Bayelsa Assembly And Unused Estacode


William Shakespear’s philosophical assertion that there is no art by which one could foretell the mind’s construction from the face, was aptly exemplified and replicated in Nigeria recently when the Speaker of the Bayelsa State House of Assembly, Mr. Kombowei Benson admitted that the N78 million the Assembly collected from the state treasury for the 43rd Commonwealth Parliamentary Association meeting held in South Africa was actually not used for the purpose.

Mr. Benson who had already refunded N19.5 million out of the N78 million confirmed that Anti-Fraud Unit of the Nigeria Police and Economic and Financial Crimes Commission (EFCC) operatives were on his neck following scandals rocking the Assembly over the ill-fated South African trip which funds were released by the state governor, Mr. Seriake Dickson.

Speaking through his aide, Mr. Piriye Jonathan during a two-day capacity training for Journalists in Yenagoa, the Speaker confirmed that security operatives grilled legislators over the scandal, but accepted that part of the money was refunded on August 3, 2012 more than one month after the said programme.

Security agents had acted on a petition by a Yenagoa-based civil society group, Transparency and Good Governance Coalition to the Inspector General of Police, Mohammed Abubakar alleging that the Speaker and 23 other lawmakers frittered N78 million of public funds in the pretence that they attended the Commonwealth Parliamentary Association meeting in South Africa held between June 29 to July 8, 2012.

Governor Dickson who approved the lawmakers request on June 28 on the condition that the money must be used for the conference was however astonished when the said funds were actually used for other purposes rather than the said South African trip, a development which occasioned the petition by the civil society group.

Reportedly, the EFCC invited the Speaker and his colleagues for interrogation for conspiracy, abuse of office and diversion of public funds pursuant to section 38 sub 1 and 2 of the EFCC’s Act 2003, which led to the refund.

Sadly, looting of public funds or diversion of tax-payers money is not peculiar to Bayelsa State Assembly. Public officers elected or appointed and entrusted with public money tend to abuse the confidence reposed on them, despite President Goodluck Jonathan’s anti-graft crusade to ensure transparency and accountability in governance in the past few years.

In fact, the refund of N19.5 million out of N78 million released by the Bayelsa state government by the legislators has eminently confirmed the point that the lawmakers actually perpetrated unlawful act which is condemnable in all ramifications.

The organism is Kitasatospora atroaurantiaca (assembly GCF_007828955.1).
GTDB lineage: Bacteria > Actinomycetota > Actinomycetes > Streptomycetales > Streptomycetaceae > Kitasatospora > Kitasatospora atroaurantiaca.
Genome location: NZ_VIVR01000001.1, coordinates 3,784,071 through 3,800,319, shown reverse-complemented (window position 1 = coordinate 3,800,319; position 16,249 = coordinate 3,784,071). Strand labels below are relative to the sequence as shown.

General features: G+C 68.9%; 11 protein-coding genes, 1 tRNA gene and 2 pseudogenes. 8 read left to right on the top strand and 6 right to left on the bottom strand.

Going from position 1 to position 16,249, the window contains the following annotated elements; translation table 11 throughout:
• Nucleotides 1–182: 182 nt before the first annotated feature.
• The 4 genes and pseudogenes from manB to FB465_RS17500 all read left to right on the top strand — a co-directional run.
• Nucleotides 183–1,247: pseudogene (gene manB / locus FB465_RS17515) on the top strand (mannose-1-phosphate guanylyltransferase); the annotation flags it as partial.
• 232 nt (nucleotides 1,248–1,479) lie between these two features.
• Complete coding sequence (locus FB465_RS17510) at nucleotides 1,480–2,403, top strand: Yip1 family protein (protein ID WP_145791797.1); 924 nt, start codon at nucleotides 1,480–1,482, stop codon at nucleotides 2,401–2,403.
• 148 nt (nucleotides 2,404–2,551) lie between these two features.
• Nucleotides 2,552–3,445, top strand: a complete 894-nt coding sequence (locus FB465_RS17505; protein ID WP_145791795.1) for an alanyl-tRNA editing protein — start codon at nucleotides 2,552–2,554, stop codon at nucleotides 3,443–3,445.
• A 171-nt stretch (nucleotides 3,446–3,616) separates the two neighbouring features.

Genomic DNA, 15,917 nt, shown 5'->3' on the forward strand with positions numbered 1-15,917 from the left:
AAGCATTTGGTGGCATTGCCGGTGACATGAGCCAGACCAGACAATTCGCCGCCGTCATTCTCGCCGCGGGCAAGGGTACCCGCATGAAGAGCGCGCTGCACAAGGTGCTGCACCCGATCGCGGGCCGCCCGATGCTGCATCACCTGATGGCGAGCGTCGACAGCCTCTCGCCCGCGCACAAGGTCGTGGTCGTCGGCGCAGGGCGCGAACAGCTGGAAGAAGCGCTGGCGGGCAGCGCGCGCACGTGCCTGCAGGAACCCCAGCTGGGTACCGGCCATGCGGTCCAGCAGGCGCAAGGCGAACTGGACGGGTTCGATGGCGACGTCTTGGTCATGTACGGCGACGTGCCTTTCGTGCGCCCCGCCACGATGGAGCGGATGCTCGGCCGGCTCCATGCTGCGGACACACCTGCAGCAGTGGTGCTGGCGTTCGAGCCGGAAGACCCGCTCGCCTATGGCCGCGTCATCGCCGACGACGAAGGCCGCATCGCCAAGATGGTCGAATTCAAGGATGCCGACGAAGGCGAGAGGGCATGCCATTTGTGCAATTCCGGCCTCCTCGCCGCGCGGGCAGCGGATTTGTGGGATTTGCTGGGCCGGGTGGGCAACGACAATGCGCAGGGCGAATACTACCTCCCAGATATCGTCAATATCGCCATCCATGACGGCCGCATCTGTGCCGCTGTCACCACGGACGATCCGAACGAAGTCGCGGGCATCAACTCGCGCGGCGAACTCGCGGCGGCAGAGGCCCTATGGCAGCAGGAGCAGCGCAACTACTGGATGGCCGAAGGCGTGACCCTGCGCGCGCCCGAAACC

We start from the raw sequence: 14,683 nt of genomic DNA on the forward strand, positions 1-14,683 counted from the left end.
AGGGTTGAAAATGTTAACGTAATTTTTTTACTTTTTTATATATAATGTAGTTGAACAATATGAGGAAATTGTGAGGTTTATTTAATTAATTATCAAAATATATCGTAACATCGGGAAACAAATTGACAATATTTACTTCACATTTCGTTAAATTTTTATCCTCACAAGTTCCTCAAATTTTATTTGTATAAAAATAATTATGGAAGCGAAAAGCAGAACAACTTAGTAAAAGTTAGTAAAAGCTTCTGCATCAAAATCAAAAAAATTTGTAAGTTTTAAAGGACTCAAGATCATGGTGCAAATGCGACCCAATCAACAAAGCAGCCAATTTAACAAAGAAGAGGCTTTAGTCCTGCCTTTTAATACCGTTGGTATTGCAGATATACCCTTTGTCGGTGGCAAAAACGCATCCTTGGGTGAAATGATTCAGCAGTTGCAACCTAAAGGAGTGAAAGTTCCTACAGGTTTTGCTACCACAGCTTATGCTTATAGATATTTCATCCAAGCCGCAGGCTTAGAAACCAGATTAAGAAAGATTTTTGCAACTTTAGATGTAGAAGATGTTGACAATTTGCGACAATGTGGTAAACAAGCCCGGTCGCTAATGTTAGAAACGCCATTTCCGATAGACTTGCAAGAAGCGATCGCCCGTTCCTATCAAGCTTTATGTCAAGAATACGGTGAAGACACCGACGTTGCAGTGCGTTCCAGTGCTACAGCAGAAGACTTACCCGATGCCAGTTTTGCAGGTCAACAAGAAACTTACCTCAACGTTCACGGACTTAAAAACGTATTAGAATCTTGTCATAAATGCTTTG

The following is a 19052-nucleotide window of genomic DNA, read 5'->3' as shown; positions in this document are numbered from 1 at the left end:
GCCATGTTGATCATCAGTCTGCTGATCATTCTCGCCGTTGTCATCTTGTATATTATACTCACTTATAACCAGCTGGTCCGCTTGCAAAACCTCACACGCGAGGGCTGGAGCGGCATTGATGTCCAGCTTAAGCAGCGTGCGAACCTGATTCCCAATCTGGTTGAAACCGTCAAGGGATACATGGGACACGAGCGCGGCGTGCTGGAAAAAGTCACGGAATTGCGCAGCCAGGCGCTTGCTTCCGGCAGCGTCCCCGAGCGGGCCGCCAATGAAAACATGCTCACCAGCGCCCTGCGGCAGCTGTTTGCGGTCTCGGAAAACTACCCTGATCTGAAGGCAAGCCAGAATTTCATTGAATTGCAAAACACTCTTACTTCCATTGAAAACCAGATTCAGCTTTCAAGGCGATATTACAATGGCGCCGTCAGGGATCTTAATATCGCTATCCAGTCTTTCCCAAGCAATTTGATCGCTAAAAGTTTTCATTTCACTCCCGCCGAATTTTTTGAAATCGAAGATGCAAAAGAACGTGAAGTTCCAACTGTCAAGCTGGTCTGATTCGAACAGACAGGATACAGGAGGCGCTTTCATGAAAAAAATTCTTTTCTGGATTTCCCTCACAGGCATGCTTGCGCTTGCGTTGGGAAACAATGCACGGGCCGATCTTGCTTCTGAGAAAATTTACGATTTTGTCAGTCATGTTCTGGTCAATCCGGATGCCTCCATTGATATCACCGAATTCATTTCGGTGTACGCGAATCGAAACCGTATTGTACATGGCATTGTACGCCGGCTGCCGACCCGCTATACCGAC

This is why The Tide thinks that the matter should not be treated with kid gloves. The EFCC and other security agencies must swoop on all the parties involved in the scandal and ensure that the right thing was done. They must be made to face the law as a deterrent to others who might want to siphon public funds using various devices or guises to do so.

We recall reports, not too long ago, of how some members of the National Assembly collected public money for a scheduled foreign trip but failed to do so and did not make any refund. This must not continue. Apparently, the trend appears to be the most common means legislators and other public officers in the country use to defraud the country and deprive the citizens from democracy dividends.

We therefore charge security operatives to ensure that the affected lawmakers in Bayelsa State must face the full wrath of the law by making full payment of the money they collected and not at their convenience or through installmental payments.

In advanced democracies, such highly placed officials would toe the path of honour and resign from office on account of their lack of the moral authority and character to make laws for the people.

The Tide insists that the Bayelsa lawmakers case should not just be about the Speaker, but all the beneficiaries of the misapplied funds should, and must face the music in accordance with the anti-graft war of the Jonathan administration.